I’m glad this wasn’t a review copy, because now I can just rant, without having to bother about a review structure or ratings. Those who do care about the review structure and ratings would be happy to know that I though it was a pretty good book! It’s fast paced, but you should know, there’s little action (not the fighting and killing kind, anyway) and there are not many clues or detectives, either.
Here’s the blurb, which gives a pretty good idea about the book, without giving away any details (as must have been intended and saves me the trouble of writing a summary)
“It’s just another evening at the Tiller’s Club.
Near the bar, Capt. Rana, the Young Officer undergoing training at the War College stands among his course mates, consciously avoiding his pregnant, Muslim wife, Heena. Rumour has it she had forced him to marry her because of the baby.
Saryu, village belle turned modern babe, drink in hand, chats up a YO. Her husband, Maj. Vikram Singh, shoots angry glances at her. She isn’t bothered; the question is, who will she go home with tonight?
Pam and Gary, the flamboyant Sikh couple, chat merrily with the senior officers, charming as ever. Who’d ever guess that they lead the infamous Key Club, an underground swinger couples’ club.
And in one corner stands the Anglo-Indian wife of Maj. George Chandy, Eva, who finds herself at the heart of a murder mystery when a woman’s bleeding body is discovered at the old church under the black cross. The murdered woman’s body is covered with cigarette burns. A six-year-old girl’s wrist is similarly marked. Another little girl shows signs of severe abuse.
Jacob Hills: an army station that houses the War College where young officers receive training. A world of army officers and genteel conversation, of smart men and graceful women. Set in the 1980s – in an India that was at the cusp of tradition and Westernized modernity – this is the story of the ugliness that lies beneath the garb of Jacob Hills’s beauty and sophistication. An ugliness the Chandys find themselves confronted with. Will they uncover the truth behind the woman’s murder? Will their love survive Jacob Hills?”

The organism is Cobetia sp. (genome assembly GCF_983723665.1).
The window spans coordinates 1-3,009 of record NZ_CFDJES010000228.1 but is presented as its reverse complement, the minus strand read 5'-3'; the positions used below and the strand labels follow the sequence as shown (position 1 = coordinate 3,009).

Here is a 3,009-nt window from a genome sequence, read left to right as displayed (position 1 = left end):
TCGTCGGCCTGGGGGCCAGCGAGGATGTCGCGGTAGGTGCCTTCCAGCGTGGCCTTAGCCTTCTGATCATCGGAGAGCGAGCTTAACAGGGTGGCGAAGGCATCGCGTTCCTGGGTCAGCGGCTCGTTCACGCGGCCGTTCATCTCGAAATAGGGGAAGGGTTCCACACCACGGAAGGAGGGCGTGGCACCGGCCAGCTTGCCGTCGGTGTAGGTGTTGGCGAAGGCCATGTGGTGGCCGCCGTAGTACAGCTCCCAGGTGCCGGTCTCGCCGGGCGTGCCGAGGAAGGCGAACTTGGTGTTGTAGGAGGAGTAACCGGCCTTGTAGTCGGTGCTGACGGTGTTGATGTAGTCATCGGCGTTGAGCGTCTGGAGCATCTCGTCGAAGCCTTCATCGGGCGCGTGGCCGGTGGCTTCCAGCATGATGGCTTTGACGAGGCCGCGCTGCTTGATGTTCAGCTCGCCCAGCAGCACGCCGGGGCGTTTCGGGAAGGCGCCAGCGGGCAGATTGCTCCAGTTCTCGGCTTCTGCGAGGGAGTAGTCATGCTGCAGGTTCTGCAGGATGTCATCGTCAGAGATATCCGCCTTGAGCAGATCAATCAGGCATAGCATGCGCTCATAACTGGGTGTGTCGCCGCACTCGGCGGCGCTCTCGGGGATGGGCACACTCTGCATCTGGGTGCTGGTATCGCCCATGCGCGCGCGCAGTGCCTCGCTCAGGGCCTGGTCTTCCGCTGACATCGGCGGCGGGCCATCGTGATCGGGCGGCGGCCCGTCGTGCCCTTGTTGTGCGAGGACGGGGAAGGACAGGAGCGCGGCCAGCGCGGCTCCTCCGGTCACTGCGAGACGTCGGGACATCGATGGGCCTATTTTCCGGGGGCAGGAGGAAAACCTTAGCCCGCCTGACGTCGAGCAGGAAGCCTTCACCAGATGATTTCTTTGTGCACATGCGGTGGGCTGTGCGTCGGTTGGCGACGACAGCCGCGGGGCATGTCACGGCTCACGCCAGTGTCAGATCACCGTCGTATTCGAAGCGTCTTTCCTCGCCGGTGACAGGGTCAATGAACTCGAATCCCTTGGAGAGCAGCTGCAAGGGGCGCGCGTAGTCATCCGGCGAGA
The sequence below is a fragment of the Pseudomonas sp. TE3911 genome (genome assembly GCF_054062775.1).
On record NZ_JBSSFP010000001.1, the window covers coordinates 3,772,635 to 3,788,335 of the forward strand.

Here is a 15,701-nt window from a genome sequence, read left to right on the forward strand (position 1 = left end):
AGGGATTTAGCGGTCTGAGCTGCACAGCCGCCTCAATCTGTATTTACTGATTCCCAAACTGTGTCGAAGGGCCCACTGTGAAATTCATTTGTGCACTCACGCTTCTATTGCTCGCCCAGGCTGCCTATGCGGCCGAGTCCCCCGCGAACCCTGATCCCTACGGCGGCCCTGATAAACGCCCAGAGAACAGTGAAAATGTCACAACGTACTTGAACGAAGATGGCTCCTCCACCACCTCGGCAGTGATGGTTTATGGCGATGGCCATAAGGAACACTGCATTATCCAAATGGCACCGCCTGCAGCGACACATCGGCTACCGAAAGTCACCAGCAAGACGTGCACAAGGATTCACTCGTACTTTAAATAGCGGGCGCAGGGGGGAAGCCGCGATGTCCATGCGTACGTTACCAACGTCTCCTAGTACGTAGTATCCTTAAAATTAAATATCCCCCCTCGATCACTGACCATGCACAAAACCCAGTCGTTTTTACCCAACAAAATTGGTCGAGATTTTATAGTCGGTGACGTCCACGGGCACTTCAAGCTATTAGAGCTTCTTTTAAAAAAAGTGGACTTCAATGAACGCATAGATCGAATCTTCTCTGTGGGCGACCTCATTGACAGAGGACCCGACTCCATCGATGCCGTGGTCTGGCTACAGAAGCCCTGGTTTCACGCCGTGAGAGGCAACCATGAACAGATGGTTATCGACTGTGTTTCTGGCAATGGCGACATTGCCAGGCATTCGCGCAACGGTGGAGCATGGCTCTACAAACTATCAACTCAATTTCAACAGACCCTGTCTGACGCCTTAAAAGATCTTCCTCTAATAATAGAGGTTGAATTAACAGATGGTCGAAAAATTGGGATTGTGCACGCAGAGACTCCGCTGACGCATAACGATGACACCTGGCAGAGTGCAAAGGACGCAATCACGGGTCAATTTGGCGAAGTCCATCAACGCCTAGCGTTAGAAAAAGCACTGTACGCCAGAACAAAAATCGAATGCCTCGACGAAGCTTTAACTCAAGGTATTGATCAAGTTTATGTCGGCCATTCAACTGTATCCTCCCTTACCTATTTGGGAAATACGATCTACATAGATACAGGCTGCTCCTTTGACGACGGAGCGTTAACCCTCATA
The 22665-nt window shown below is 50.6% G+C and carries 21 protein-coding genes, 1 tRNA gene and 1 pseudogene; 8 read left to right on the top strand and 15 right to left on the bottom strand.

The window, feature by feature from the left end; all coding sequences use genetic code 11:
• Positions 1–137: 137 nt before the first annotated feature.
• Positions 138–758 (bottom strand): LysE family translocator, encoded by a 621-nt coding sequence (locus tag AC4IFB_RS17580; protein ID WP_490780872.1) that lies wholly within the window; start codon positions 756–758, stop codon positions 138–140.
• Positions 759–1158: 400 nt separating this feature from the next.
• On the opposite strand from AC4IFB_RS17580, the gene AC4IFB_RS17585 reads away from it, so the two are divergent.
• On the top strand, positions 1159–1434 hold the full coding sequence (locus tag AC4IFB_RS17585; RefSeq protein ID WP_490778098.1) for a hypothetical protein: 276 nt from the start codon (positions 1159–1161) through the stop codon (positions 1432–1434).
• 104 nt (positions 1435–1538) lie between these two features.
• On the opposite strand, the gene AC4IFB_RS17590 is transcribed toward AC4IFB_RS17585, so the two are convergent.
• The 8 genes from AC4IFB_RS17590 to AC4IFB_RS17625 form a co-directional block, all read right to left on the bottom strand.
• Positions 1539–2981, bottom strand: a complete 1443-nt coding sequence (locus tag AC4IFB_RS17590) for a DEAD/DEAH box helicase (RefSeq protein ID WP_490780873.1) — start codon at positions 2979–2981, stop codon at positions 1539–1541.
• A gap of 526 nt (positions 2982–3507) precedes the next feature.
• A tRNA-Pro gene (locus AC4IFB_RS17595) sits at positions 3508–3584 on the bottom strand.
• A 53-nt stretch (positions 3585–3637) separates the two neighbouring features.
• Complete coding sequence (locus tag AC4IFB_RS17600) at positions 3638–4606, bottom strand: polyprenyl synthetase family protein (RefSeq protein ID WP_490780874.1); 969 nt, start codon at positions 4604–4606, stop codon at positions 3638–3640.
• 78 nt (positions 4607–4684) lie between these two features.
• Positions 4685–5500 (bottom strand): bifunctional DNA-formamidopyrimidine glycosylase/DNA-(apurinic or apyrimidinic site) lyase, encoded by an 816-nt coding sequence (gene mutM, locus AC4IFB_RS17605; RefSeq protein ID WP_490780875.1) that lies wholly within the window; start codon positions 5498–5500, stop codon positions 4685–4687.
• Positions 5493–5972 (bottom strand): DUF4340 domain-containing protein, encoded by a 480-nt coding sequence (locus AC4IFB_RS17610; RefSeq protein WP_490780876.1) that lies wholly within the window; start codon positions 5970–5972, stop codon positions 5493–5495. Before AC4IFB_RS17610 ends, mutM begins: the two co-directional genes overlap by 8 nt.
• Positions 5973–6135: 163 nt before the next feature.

I really wanted to read Jacob Hills, because Ismita’s debut book (Love on the Rocks) was special to me. It was the first review copy I ever received. The blog and I have come a long way since and after devouring her book in just a day, I can say with confidence, so has the author. When it comes to the writing style and the narration (alternating first person views of many characters), the books are quite similar. Not to mention, the characteristic cute little title sketches for every chapter and the bits of fine poetry have comfortably snaked their way into the story, like in the first book. Both the books are murder mysteries, and at the same time, a series of character sketches that tell a lot more than the story. And despite all the glaring, uncanny similarities, Jacob Hills ends up being a much better book than Love on the Rocks. That’s a good thing, because that was a debut and this shouldn’t and doesn’t seem like one. Jacob Hills is more refined, more structured and you get a feeling that it’s not written to please someone. Love on the Rocks had a bit of that clumsy, trying-to-impress vibe to it that shouted “Debut!” and being the debut reviewer that I was, my review definitely screamed that too (it probably had phrases like “character development” and “plot arc” shoved in there.) Jacob Hills was mature and showed experience.